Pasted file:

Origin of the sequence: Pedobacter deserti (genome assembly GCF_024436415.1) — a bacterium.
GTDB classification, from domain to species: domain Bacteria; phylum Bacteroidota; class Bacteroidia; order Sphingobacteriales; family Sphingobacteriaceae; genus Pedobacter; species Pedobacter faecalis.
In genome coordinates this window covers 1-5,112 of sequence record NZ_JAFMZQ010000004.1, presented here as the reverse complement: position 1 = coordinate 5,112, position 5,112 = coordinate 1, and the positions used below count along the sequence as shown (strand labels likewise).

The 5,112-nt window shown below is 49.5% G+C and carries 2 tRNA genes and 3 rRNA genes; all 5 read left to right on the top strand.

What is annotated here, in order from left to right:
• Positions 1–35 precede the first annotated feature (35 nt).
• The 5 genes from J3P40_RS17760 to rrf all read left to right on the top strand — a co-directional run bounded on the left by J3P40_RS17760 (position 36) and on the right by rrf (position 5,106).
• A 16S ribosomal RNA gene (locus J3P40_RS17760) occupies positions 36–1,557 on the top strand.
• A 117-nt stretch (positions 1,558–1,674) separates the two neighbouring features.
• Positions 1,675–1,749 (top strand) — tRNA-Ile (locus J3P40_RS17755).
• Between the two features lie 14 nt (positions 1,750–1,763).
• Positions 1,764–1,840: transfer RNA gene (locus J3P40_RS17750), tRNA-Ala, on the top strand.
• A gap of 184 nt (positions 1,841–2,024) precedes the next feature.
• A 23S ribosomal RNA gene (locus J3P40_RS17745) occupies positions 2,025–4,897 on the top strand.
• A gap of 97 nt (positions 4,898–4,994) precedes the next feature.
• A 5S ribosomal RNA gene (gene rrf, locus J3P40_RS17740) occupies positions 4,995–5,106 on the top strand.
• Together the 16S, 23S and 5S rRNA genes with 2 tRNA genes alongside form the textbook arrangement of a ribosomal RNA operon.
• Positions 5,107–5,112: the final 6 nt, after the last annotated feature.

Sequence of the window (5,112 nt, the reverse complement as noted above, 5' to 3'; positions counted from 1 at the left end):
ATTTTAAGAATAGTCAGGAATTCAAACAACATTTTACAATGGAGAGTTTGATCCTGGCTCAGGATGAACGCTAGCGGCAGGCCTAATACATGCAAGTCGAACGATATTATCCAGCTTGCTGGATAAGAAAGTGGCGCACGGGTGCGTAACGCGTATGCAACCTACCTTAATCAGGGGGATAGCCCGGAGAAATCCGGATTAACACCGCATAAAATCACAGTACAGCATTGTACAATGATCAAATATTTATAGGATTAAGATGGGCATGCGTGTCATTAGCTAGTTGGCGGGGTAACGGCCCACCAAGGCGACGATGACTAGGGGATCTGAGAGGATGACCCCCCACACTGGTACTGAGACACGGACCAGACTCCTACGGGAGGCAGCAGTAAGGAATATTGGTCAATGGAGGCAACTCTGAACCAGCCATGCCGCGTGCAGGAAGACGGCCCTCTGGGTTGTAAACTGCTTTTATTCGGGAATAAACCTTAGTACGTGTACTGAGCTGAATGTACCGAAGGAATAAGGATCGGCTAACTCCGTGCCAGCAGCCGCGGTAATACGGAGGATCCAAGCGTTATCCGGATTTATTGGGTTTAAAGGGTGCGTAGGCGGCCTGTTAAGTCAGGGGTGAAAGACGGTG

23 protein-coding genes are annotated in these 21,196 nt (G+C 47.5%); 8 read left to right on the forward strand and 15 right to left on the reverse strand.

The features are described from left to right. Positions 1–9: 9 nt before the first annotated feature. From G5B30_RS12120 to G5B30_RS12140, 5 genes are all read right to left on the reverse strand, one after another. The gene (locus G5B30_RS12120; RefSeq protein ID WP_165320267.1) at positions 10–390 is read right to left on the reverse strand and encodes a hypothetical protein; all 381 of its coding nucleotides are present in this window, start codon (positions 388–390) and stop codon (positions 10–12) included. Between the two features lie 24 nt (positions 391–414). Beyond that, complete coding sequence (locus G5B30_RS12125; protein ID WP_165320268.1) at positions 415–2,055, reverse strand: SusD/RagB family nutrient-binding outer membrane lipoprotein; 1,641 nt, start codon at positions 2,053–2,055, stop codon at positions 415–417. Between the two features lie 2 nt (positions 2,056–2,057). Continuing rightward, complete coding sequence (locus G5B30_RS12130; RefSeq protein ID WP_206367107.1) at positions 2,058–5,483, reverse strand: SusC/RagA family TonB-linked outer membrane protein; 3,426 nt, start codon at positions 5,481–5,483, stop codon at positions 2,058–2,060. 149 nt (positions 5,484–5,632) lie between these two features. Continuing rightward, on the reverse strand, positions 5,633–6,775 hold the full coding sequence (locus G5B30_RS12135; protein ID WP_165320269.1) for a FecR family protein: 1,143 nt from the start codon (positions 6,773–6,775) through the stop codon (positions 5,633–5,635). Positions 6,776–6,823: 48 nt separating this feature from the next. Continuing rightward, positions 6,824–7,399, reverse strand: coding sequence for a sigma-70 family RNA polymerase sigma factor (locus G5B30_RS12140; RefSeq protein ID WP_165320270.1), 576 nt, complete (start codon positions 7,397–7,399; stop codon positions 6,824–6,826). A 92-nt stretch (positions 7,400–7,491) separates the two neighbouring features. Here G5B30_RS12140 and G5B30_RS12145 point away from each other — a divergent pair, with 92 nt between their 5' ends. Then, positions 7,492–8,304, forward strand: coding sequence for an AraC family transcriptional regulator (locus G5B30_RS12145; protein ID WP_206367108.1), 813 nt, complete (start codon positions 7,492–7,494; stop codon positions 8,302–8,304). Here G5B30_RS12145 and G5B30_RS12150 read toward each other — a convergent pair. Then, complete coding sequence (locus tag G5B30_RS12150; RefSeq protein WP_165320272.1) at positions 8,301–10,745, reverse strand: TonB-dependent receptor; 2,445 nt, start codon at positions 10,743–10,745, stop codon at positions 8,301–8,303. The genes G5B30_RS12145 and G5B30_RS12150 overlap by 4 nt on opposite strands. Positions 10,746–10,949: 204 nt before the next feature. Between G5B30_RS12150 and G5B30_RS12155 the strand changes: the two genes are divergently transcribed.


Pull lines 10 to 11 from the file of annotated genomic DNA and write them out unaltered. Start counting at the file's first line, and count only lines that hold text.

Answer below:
• Positions 1,675–1,749 (top strand) — tRNA-Ile (locus J3P40_RS17755).
• Between the two features lie 14 nt (positions 1,750–1,763).